Update: Callose synthesis in plant development – an evolutionary insight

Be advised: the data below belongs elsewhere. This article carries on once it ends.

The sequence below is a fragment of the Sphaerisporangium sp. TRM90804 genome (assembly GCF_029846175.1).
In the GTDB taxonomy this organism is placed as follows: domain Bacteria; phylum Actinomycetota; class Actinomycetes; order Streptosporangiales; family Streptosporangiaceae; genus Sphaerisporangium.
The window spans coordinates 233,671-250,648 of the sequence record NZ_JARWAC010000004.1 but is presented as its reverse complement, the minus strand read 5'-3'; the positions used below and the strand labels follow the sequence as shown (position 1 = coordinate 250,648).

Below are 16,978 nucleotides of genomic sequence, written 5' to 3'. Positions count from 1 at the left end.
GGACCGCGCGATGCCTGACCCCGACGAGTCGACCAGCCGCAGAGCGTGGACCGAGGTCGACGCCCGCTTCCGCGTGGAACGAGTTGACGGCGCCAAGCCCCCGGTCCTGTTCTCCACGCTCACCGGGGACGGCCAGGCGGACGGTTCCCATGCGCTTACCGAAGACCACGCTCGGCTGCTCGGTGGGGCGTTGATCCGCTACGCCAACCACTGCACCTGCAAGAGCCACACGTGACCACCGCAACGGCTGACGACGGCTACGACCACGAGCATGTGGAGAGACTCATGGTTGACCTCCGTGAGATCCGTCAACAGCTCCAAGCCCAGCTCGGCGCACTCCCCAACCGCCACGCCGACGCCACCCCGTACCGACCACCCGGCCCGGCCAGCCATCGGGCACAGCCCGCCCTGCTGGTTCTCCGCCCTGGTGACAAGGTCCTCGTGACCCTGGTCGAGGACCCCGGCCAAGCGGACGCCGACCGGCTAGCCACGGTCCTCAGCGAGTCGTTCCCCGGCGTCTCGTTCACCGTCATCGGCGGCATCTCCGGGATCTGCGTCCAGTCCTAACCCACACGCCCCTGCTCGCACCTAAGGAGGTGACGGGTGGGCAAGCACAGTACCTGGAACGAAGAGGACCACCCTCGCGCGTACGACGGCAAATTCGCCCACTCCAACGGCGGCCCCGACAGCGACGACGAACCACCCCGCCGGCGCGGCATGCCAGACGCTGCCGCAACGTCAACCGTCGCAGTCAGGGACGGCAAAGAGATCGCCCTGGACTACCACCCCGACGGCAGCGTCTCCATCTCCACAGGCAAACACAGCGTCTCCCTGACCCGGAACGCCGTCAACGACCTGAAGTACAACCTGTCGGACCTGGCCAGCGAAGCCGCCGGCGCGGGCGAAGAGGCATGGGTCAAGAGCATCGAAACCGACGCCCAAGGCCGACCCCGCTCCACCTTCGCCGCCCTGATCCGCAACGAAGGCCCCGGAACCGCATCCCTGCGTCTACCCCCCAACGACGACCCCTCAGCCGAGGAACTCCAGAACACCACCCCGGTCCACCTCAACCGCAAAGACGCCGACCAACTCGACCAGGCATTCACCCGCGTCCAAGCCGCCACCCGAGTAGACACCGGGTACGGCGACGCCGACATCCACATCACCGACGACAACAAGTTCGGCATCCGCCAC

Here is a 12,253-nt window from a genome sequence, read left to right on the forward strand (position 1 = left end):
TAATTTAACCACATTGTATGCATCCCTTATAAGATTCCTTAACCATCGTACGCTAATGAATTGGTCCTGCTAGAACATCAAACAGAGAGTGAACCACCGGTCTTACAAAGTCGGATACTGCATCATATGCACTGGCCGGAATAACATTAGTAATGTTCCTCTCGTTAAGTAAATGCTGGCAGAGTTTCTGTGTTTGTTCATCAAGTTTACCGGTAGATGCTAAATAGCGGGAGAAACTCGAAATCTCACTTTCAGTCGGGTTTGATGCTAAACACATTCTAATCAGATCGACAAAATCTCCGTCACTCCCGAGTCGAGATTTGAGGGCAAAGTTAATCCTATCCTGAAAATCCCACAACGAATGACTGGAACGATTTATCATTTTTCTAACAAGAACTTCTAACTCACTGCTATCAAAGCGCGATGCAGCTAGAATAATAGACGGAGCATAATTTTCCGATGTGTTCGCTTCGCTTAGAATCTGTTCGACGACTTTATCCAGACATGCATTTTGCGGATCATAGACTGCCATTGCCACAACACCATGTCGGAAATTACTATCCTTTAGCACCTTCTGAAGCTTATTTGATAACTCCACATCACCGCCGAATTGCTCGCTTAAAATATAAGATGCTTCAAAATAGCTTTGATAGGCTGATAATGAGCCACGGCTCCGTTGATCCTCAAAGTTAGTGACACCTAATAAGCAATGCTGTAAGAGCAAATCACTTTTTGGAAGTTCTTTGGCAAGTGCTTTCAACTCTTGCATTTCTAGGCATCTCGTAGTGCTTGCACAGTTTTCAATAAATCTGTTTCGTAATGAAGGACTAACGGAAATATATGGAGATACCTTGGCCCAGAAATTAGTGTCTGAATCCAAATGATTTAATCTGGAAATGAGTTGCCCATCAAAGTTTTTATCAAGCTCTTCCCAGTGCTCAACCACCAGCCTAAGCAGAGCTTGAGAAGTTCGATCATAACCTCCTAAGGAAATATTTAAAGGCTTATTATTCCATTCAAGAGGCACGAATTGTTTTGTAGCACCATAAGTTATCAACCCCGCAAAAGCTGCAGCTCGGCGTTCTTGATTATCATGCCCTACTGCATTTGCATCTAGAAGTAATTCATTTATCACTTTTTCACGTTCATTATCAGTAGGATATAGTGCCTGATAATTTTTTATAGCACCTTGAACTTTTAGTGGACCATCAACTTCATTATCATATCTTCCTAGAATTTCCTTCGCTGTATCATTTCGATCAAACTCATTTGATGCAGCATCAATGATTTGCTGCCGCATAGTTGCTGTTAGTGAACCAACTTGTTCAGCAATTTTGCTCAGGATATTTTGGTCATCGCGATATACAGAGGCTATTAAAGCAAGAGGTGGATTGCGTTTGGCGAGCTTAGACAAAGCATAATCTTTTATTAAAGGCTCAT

Callose is a polysaccharide with amorphous, gel-like properties that often serves as a transient matrix in plant cell walls. Callose deposition at plasmodesmata can regulate the movement of molecules between cells, transient callose deposition in phloem sieve elements occurs in response to stress, callose is deposited at the site at which some pathogens penetrate the host cell, and callose is instrumental in cell plate formation during cytokinesis. The contributions of callose and its synthesis by callose synthases (CalSs) are the focus of this Update by Ušák et a. Callose synthase is a large integral membrane protein encoded by a large gene family. There is some evidence that different family members have different functions. Furthermore, different subclades are more or less abundant across plant and algal lineages. The authors explore CasS phylogeny and expression in light of different forms of cytokinesis (centrifugal cytokinesis versus centripetal cleavage furrow), and highlight several unknowns in our understanding of CalSs in development. (Summary by Mary Williams @PlantTeaching) Plant Physiol. 10.1093/plphys/kiad274